Public Zoning Meetings

The Philadelphia Zoning Code allows for a number of different types of buildings, modifications, and uses across many different classifications of properties in the city. These types of property uses that are allowed according to the zoning code are called by-right uses, and do not require community input.

For any proposed building, modification, or use that does not meet the specifications of the current zoning code, the Department of Licenses and Inspections will issue a rejection letter. The property owner may then choose to change their intended plans, or they may apply for a variance. Variances are heard by the Zoning Board of Appeals (ZBA).

Civic groups across the city are asked to provide a necessary component of the appeals process by holding public meetings in which the property owner is invited to share their plans in a public forum, and allowing those present to have their voices heard by means of a vote and/or public discussion.

It is our goal as a civic organization to provide the ZBA with an accurate count of votes for a given property’s appeal. We will present two vote counts: the first being the overall vote taken at the meeting for a given property, and the second being the vote of the proximal neighbors (anyone who resides or owns property within a 3 block radius of the property). We will attempt to hear and address as many concerns as possible, but please be mindful that time constraints do not always allow for every concern to be resolved.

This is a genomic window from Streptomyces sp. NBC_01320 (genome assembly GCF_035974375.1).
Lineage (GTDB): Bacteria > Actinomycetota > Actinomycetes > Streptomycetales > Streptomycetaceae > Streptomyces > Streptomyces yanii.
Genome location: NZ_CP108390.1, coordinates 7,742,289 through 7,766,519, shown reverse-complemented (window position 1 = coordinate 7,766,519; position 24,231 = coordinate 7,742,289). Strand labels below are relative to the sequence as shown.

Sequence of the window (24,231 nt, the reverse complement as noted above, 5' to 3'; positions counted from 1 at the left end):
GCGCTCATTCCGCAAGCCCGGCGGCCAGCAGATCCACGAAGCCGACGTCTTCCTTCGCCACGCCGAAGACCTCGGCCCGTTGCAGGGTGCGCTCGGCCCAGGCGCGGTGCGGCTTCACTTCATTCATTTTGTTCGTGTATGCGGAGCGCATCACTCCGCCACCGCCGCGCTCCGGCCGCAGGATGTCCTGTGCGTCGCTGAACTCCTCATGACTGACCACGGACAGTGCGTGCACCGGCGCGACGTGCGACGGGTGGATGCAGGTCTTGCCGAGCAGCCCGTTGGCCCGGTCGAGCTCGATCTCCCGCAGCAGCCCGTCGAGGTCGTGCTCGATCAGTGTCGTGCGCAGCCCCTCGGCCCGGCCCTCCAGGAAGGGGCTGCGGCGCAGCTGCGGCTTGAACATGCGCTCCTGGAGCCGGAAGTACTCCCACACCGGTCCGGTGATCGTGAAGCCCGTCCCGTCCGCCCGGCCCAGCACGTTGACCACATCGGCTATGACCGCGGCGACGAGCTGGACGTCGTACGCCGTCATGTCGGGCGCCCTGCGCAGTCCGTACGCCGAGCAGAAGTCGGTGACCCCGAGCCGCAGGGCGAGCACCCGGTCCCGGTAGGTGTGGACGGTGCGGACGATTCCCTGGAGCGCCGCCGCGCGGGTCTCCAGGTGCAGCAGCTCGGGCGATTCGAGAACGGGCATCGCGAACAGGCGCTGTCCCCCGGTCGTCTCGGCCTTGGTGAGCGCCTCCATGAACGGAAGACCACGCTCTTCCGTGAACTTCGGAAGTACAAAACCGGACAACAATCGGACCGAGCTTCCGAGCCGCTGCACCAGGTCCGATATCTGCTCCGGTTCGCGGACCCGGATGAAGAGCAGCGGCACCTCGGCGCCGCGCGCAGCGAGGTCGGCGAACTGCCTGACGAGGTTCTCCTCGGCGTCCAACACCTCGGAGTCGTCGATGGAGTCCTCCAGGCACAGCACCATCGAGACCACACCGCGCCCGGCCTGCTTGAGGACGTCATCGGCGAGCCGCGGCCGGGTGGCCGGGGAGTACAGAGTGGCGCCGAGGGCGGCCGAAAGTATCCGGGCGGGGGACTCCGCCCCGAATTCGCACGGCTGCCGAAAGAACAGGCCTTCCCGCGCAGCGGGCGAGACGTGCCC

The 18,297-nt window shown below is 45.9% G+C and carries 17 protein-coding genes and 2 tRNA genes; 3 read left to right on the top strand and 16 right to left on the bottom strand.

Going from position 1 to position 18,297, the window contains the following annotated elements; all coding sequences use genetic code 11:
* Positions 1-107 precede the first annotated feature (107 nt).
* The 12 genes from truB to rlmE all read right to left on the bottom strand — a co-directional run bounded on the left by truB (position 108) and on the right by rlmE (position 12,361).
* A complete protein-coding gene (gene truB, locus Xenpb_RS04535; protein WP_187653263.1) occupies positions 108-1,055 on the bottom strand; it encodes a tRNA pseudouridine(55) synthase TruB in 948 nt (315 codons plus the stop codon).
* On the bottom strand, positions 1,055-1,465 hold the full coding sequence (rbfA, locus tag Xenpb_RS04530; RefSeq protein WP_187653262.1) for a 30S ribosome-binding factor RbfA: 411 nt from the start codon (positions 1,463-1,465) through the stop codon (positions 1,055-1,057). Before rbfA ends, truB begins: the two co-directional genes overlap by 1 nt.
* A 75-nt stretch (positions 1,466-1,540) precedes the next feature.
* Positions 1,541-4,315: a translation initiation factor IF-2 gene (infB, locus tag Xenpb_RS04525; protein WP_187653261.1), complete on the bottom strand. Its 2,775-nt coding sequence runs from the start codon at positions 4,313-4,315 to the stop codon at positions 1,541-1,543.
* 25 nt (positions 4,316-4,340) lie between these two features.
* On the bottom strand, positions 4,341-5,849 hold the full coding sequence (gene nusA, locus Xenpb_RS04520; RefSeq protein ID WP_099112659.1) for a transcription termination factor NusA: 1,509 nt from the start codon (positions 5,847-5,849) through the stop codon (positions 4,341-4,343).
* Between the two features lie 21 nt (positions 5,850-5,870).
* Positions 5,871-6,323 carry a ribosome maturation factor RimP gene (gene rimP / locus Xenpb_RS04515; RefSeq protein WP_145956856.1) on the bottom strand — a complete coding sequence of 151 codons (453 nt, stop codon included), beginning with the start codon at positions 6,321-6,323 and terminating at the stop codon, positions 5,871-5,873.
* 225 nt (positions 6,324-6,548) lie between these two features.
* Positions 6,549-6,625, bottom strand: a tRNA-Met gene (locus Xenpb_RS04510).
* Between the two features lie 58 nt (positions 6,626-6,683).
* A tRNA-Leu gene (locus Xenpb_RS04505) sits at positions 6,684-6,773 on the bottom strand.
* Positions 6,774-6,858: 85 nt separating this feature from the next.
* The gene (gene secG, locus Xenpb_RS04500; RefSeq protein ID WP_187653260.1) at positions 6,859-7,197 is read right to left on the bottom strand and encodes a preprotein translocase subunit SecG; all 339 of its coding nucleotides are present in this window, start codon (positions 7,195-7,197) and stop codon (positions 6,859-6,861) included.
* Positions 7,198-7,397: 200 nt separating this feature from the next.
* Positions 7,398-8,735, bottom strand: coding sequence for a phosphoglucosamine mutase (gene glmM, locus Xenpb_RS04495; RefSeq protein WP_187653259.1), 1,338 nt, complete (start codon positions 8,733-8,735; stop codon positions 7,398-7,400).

Individual citizens are always allowed and invited to attend the property’s ZBA hearing in person if they feel that their issues with the property have not been adequately addressed.

We ask attendees to keep in mind that the point of a public meeting is for their votes to be counted for or against a zoning case, and to have their issues with a property entered into the meeting record. Zoning meetings are not a place to grandstand, make accusatory statements, raise issues unrelated to the properties being heard, or promote unrelated self interests.

We also ask attendees to remember that the ZBA is concerned with a particular variance's relation to the zoning code. The more an issue can be related to the zoning code, the more weight it will carry. Relevant concerns and zoning code issues brought up by the public will be included in the final letter to the ZBA.